Worx FM
Transglobal Underground
Black Umfolosi
The London Community Gospel Choir



Local school, Stoke College opened the Festival with Paul Simons Graceland album, a start to the day that created an atmosphere which echoed the fantastic weather and stayed for the whole day. 
Worx-FM were back, with their rich blend of Reggae and Blues. 
Sheffield Community Gospel Choir also made a return appearance with their gospel music. 
A new band to the Clare Festival was Black Umfolosi. World renowned from Zimbabwe, with traditional African capella sounds and dynamic dancing.

Following the success of Clare '98, we had to go bigger and better. Boy! did we do that. 
To head the bill, we had Lindisfarne with their Geordie folk music pulling in the crowd. One of the most original bands to emerge from the classic era of British rock - the 70's Geordie band, playing all their hits and many other classics from 28 years at the top.

Trans-Global Underground jumped aboard for a twisted trip around the world. We heard everything from Egyptian electro to Hungarian hip-hop.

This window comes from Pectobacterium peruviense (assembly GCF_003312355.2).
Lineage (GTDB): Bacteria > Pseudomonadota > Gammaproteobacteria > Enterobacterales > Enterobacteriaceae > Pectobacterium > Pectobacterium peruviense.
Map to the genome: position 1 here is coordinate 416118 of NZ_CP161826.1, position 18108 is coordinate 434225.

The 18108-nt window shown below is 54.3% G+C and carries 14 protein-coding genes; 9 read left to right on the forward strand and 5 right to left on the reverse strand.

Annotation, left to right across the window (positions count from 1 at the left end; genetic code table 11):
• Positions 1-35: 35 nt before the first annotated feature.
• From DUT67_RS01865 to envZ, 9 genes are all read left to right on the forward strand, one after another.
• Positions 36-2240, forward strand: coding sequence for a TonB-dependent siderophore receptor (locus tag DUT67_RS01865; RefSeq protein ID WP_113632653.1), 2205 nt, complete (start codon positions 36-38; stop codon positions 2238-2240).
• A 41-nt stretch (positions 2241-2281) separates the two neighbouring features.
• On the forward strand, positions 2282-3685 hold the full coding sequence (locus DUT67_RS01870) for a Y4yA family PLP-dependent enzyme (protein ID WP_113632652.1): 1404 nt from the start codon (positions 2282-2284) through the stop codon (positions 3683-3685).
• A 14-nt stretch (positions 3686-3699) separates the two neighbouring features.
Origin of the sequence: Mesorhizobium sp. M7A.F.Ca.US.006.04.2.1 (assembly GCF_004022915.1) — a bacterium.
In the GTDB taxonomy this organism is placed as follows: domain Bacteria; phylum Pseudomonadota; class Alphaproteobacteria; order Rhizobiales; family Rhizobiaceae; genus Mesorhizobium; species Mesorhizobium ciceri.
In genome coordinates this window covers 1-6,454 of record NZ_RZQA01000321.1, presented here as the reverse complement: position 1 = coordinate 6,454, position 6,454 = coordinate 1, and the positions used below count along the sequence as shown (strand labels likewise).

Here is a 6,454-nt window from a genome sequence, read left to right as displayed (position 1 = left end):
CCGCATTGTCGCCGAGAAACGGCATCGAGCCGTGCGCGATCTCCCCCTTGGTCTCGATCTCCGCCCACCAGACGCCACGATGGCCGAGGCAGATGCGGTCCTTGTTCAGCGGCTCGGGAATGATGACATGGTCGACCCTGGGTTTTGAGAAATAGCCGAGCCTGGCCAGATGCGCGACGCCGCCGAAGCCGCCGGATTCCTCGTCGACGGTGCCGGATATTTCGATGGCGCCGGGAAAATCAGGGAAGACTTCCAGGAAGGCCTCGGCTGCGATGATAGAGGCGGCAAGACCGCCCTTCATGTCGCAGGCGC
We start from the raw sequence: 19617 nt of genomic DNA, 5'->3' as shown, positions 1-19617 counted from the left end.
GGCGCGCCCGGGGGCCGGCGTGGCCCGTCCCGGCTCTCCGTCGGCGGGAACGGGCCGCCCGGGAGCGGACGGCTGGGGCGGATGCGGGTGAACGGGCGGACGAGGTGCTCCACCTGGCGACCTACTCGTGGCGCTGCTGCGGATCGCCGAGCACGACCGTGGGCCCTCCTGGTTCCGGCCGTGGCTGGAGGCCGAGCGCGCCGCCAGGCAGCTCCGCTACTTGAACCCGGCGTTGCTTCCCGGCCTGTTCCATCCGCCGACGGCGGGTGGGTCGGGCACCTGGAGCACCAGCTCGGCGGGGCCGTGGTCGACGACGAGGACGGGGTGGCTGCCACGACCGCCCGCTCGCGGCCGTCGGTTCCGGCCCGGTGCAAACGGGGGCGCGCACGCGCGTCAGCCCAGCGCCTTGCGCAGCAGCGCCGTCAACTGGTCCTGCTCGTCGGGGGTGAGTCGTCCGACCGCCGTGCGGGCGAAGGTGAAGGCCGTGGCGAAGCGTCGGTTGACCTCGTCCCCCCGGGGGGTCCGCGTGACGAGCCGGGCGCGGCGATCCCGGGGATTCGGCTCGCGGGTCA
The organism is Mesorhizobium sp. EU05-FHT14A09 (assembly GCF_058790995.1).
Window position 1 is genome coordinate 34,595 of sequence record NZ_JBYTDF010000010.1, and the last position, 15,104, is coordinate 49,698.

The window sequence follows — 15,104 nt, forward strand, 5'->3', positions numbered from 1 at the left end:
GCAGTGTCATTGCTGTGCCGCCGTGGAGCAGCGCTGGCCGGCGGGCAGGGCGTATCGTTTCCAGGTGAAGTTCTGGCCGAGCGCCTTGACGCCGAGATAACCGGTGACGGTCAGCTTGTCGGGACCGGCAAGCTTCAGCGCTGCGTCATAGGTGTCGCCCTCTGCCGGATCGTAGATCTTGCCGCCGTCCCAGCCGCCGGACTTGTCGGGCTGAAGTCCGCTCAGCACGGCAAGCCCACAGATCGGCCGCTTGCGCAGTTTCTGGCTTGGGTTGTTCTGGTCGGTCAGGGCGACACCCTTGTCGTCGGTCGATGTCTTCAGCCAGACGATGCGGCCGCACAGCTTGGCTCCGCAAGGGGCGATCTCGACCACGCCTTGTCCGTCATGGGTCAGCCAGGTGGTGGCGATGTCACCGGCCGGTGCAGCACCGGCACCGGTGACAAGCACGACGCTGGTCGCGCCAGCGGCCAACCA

By popular demand, Worx-FM returned this year and delighted the crowd with their rich blend of Reggae and Blues. The evening before, they performed in a local pub giving drinkers a preview of the day to come.

This was not to be their last appearance at the festival, as Tim Hain, founder of Worx-FM brought an even bigger line-up back to CWMF in 2003. They were fabulous.

Paul Cooper compared the day, bringing his special touch from the stage.
This is the second year Paul has compared at Clare Music Festival, and it is probably not going to be the last!
Giant swing boats looking over to the stage gave the crowd a trip to new heights. Stalls along the back of the arena gave an atmosphere of tranquillity and the sunshine stayed with us all day which made for a warm summer's eve to watch Lindisfarne.